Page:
## Monday, December 23, 2013

### Finding the Stationary Distribution for a Transition Matrix

By a stationary distribution for a random process with transition matrix P we mean a system state vector π which remains unchanged after operating on it with P, i.e., Pπ=π. Given P, how do can we determine π? A simple method is to compare the definition of the stationary state with the definition of a eigenvector and deduce a relation connecting the state vector with the eigenvector.

Setting the eigenvalue μ=1 makes the two equations nearly identical. So if we can find an eigenvector of P which has an eigenvalue equal to 1 then we can find the direction of π. To find the magnitude in the given direction we use the fact that the sum of the components of π is one to determine the multiplier for e. We can illustrate how this works by determining the stationary state for a simple random walk problem. In the state diagram below q=1-p:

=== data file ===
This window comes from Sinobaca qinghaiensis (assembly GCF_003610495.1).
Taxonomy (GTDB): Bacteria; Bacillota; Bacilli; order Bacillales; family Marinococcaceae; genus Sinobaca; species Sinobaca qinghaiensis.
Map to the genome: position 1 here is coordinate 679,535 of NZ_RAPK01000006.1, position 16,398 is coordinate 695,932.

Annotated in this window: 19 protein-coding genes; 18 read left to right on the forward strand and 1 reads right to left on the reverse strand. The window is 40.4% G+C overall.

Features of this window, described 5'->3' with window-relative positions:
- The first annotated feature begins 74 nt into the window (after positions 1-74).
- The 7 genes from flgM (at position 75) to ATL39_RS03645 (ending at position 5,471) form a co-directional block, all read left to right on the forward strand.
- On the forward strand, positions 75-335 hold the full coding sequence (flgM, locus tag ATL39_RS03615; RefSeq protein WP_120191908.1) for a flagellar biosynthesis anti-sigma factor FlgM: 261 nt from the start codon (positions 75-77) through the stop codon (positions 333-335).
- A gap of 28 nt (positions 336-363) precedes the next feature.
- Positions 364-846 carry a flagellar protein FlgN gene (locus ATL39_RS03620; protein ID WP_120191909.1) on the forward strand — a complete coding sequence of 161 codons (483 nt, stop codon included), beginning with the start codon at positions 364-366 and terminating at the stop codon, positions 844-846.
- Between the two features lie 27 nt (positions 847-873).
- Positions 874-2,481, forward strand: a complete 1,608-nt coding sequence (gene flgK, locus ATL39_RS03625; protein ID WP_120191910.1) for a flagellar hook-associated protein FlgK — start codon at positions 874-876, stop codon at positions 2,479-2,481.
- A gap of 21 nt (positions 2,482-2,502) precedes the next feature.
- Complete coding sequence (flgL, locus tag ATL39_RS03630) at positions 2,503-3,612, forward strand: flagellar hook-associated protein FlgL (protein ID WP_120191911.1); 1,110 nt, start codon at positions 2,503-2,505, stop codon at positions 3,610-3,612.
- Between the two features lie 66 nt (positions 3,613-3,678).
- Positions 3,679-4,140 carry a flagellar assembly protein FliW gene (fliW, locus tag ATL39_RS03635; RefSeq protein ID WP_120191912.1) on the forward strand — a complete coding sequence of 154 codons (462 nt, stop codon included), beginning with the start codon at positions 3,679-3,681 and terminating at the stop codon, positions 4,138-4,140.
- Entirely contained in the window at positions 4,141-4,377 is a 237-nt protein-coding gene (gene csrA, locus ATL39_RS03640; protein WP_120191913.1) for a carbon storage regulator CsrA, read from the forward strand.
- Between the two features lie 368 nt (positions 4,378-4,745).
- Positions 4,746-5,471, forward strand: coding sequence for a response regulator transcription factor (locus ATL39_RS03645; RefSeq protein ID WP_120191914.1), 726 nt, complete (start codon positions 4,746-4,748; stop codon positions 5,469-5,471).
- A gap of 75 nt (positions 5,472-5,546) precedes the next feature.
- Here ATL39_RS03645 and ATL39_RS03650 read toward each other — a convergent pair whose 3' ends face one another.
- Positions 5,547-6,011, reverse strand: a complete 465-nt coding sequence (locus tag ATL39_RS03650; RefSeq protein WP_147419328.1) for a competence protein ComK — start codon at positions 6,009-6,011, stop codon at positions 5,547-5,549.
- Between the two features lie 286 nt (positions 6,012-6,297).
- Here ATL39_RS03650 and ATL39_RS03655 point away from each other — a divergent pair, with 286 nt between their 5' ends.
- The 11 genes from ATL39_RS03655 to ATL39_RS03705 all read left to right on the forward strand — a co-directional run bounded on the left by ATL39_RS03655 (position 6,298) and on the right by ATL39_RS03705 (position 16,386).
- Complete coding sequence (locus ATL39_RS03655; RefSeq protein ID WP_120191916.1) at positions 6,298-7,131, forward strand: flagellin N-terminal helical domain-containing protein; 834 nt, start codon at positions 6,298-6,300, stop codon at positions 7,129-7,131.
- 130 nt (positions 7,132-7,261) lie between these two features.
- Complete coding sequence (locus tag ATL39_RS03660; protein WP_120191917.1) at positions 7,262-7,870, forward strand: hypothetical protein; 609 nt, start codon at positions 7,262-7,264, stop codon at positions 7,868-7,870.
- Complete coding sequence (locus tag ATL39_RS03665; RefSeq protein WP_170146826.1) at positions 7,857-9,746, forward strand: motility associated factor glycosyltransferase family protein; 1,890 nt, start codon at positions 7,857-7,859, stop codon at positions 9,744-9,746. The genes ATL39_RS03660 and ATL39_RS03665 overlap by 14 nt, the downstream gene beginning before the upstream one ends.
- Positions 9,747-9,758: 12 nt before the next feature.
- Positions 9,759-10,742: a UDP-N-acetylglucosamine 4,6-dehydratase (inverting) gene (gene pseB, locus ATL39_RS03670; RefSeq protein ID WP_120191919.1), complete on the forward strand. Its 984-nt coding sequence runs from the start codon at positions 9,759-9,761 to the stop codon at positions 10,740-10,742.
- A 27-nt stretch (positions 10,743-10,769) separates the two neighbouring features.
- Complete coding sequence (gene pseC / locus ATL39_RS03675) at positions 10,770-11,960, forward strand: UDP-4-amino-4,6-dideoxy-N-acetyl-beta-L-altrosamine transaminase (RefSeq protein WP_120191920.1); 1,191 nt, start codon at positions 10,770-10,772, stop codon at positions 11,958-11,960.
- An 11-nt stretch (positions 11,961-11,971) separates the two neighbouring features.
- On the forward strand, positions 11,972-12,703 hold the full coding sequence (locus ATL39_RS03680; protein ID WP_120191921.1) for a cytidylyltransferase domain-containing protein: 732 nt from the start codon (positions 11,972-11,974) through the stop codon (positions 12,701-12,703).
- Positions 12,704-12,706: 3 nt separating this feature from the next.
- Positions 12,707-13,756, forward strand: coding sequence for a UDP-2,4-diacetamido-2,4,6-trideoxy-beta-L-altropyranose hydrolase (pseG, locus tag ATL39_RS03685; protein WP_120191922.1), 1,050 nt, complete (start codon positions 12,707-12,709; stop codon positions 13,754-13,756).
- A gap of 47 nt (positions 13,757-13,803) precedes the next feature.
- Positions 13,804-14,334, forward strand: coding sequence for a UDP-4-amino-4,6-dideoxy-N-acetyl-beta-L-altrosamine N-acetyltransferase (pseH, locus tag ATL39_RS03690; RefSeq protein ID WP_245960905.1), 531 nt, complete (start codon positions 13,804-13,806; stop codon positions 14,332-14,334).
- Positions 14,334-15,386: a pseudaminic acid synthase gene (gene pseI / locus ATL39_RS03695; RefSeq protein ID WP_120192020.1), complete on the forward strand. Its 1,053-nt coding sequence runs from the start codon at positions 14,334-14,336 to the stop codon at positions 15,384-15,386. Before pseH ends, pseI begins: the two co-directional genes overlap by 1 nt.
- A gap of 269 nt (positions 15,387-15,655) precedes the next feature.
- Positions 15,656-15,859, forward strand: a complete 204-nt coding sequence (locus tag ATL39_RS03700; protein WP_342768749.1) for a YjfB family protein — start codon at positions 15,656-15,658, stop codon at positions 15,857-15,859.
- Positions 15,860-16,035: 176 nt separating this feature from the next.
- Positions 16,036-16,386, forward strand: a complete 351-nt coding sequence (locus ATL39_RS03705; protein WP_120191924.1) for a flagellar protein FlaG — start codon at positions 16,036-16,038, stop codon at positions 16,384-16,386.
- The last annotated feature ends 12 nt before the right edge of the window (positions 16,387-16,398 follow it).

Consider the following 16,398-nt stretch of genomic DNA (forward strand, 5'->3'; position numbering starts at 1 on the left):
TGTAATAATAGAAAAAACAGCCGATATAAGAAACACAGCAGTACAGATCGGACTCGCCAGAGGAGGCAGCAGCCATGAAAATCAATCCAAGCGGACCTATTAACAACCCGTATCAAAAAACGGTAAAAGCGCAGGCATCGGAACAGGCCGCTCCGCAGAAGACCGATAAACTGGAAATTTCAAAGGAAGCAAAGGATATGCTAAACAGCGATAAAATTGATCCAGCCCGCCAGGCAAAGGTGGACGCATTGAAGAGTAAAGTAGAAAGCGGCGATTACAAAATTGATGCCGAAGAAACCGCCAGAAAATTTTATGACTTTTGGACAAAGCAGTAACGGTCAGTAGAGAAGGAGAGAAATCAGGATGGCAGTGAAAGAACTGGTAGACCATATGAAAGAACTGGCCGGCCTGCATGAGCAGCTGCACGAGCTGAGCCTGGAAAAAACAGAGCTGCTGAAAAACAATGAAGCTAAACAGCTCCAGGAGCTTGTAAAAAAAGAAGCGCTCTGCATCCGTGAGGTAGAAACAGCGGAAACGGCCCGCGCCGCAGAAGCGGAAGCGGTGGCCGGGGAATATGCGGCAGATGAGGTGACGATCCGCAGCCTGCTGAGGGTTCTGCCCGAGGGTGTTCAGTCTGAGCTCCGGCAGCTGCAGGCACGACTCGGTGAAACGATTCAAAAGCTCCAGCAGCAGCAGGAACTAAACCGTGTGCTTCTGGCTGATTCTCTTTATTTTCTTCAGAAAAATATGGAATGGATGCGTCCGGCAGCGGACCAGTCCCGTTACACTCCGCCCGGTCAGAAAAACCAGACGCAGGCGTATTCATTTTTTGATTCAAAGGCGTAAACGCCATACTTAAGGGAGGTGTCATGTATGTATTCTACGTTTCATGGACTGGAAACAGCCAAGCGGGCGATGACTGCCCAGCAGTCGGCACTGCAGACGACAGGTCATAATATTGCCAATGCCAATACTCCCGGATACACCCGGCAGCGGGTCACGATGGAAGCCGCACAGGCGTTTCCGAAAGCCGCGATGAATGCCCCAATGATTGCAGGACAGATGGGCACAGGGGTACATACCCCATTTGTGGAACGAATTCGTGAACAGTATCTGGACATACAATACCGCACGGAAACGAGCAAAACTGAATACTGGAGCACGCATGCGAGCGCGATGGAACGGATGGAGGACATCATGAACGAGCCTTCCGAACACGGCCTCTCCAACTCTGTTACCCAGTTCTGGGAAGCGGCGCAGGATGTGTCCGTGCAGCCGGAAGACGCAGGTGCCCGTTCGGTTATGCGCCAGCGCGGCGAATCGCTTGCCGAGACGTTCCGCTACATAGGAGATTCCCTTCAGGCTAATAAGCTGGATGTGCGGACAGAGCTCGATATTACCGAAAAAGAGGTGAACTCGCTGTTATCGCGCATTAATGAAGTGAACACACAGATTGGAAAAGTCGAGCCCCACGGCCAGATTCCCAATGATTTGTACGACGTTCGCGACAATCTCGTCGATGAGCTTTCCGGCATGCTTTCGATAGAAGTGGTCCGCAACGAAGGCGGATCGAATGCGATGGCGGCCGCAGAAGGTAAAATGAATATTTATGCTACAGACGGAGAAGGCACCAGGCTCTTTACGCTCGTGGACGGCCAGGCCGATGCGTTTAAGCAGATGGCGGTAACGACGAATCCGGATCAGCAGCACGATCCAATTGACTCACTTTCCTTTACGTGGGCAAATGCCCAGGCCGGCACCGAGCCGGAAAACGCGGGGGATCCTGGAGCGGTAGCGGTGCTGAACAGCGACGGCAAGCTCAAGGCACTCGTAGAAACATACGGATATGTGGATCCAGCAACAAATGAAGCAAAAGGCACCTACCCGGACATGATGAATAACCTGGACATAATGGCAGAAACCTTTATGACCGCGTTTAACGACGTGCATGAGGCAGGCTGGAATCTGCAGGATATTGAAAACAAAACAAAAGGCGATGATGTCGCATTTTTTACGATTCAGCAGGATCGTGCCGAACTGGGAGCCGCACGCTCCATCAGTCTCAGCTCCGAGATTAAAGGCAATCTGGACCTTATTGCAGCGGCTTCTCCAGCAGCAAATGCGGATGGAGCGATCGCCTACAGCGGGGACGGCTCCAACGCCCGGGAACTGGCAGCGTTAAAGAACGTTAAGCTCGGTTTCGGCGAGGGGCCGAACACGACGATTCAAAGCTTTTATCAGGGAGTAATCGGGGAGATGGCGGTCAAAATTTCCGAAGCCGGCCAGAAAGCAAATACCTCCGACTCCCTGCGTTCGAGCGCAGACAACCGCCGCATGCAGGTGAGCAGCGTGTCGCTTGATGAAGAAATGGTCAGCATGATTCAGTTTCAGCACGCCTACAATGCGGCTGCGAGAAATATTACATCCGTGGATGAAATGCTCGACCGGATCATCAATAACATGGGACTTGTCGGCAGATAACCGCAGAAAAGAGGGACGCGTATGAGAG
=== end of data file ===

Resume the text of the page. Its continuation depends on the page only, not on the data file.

The determination of the stationary state proceeds as follows:

There is only one stationary state for the problem above and we find that each state has equally probable. One can see that more that one stationary state is possible for a given transition matrix by considering a simple cascade problem which starts in state 0 and can end up in either states 1 or 2.

Looking at the eigenvectors for the transition matrix we see that there are two with eigenvalues equal to 1.

Here each column of π is a stationary state corresponding to final states 1 and 2.